By Jessica Connor
SUMTER — Like many churches today, St. John United Methodist Church had been at a crossroads.
With a large church facility and an aging-but-active congregation, the 165-member church had a host of empty rooms that weren t being used on a regular basis.
Senior pastor the Rev. Bob Huggins had read in the local newspaper about a group of Lutherans that had split from their church to join the North American Lutheran Church body, and his heart had gone out to them.
But one day, he was walking from his church to the parsonage across the street, and it just hit him.
I heard a voice in my head saying, ˜Open your doors to the Lutherans, Huggins recalled.
Today, less than six months later, St. John UMC is now home to two thriving denominations.
Immanuel Lutheran Church uses the sanctuary for worship at 9 a.m. on Sundays, then they retire to classrooms at the end of the hall for Sunday school. St. John s United Methodists hold their worship at 11 a.m. The two also share a dual-denomination fellowship meal every Wednesday night.
The two churches view the use of St. John as a true partnership “ sharing space, Huggins calls it. St. John doesn t make anything from the arrangement; Immanuel Lutheran pays no rent, just helps with the cost of additional utilities.
We all feel it s a blessing from God, said Mary Ann Brown, Immanuel Lutheran member. It just came out of the clear blue sky, and we have everything here for us “ the church, food, rooms for Sunday school, just everything.
Immanuel member Reba Mahaffey said she feels just awestruck about the arrangement.
I cannot believe we can share this facility, Mahaffey said, sitting with a group of Lutherans and United Methodists gathered at St. John for a Sept. 11 grief awareness seminar. If we could think about people working with other people and not get hung up on denomination “ she trailed off, speechless. It s amazing to me.
Immanuel members had been worshipping in a doublewide portable at Crystal Lake Golf Course thanks to Sumter s chapter of the Christian Golfers Association. And while they were grateful for the space and were able to use traditional worship elements “ an altar, a cross, flowers “ Brown said they had to set everything up and break it all down every single week. They were looking for a real church home.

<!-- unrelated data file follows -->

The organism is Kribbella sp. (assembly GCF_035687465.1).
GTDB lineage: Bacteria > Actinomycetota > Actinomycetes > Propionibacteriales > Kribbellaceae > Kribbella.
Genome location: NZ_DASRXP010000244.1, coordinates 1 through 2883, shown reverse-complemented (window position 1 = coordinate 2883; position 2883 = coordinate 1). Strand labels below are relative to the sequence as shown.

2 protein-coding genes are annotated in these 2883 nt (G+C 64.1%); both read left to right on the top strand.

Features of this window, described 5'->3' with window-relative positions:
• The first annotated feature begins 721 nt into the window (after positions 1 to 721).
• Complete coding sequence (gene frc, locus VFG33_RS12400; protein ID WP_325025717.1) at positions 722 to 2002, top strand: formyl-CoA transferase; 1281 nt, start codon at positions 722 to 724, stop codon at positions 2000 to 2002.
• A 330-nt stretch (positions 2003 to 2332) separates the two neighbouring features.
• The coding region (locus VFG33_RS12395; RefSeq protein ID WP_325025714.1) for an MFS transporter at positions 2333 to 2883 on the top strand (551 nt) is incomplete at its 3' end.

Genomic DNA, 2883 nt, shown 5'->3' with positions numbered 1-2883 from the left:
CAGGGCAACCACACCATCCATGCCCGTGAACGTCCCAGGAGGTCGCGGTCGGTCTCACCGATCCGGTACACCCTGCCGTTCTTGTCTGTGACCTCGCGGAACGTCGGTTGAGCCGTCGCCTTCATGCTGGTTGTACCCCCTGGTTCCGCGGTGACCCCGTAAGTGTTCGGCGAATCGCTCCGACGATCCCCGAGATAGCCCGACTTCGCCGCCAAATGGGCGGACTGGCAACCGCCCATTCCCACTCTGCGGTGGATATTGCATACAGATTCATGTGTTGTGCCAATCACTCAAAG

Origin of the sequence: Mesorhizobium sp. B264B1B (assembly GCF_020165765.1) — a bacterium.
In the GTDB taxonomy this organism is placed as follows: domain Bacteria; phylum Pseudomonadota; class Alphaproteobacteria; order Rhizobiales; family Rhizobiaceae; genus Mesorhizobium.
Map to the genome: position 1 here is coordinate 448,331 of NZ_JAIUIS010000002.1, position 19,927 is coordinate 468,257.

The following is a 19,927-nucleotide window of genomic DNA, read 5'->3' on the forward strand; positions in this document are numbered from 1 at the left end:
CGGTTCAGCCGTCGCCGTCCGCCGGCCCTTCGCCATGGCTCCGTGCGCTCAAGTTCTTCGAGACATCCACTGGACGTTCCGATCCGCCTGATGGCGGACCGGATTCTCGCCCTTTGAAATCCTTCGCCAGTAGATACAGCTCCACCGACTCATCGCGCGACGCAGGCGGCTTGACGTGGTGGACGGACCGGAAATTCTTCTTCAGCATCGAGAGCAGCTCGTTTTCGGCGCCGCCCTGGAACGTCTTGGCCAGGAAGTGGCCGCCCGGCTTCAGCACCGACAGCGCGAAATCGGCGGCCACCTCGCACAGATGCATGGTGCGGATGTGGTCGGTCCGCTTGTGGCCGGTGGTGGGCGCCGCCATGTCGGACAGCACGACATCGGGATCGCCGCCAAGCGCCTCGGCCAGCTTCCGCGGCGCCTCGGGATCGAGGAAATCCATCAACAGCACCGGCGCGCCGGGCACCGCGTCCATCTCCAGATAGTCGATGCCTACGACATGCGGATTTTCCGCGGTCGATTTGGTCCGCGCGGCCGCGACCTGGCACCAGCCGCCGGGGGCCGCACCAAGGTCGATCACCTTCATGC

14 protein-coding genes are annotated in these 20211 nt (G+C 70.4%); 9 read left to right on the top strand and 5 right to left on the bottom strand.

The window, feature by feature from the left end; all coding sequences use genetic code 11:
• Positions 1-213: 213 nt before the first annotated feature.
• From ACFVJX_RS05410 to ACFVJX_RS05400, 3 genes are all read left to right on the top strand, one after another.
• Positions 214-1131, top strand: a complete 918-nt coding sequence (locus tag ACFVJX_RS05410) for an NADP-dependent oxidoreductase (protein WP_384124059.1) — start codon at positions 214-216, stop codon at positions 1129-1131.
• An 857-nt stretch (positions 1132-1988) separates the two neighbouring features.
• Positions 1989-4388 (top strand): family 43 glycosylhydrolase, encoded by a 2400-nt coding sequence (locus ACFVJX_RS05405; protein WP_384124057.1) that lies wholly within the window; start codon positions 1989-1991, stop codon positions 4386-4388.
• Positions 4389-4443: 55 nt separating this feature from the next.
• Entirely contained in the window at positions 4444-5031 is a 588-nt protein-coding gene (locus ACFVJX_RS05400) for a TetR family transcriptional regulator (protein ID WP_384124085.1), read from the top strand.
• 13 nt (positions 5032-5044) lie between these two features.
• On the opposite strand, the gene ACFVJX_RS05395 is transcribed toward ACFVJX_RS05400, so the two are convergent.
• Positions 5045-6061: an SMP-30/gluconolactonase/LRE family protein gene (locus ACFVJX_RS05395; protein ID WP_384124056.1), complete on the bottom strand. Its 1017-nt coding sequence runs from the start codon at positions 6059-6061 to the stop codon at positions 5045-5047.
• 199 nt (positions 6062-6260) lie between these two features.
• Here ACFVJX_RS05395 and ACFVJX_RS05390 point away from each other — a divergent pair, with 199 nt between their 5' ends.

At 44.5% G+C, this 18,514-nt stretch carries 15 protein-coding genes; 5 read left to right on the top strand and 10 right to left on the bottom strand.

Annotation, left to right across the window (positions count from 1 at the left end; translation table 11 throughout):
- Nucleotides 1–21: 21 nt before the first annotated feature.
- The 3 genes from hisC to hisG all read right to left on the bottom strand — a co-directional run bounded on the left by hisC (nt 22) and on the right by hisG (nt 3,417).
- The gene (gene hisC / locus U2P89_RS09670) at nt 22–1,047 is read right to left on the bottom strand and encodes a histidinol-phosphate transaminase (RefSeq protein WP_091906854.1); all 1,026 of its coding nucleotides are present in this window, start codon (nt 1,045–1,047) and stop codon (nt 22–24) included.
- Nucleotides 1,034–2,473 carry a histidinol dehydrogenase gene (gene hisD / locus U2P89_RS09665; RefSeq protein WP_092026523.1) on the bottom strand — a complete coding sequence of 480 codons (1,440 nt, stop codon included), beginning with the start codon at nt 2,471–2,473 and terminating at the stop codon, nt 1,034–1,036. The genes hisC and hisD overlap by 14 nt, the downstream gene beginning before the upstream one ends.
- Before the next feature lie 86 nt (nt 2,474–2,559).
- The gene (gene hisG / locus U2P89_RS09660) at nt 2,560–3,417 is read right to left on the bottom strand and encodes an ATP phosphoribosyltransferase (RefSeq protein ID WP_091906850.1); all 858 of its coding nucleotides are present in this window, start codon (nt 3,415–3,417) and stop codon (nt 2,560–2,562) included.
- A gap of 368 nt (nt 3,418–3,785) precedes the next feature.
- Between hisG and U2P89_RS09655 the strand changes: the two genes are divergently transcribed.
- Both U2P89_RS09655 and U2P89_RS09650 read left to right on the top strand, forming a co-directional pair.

Besides, Huggins said, Even though you can worship God anywhere, it doesn t have the same feeling as worshipping in a sanctuary.
It took just three months of dialogue with St. John to work out the details, and beginning the first Sunday in August, the two denominations are now happily sharing space in true ecumenical Christian love.
St. John members said they feel as blessed by the space-sharing as Immanuel members.
Member Rusty Lewis said people riding by on Sunday mornings see a lot more cars in the parking lot, which gives the impression of major activity, plus lends a more exciting feeling to the congregation.
His wife, Peggy, said she thinks it s wonderful.
What we re supposed to do as Christians is reach out to others, she said. I don t believe there s going to be denominations in heaven, so we might as well get used to it.
C.L. Shipman said he doesn t even think of them as the Lutherans.
We all believe in the same thing, Shipman said. I think of it more as finding new friends. Having them here brings a smile to your face.
Rick Schoenfeldt said St. John calls itself the little church with the big heart, and truly that s what it s about, he said.
Denomination is just a name, Schoenfeldt said. Christianity is the real deal.
The Rev. Lillian Washington, Hartsville District superintendent, said she thinks the space-sharing reflects the outward-focused spirit of United Methodism.
We talk about open doors, open hearts and open minds, and here we are actually practicing that, Washington said.
Gathered in a St. John classroom with a group of Lutherans and United Methodists, Huggins just grinned at what his church has become.
It s a blessing, he said. That s what it s all about.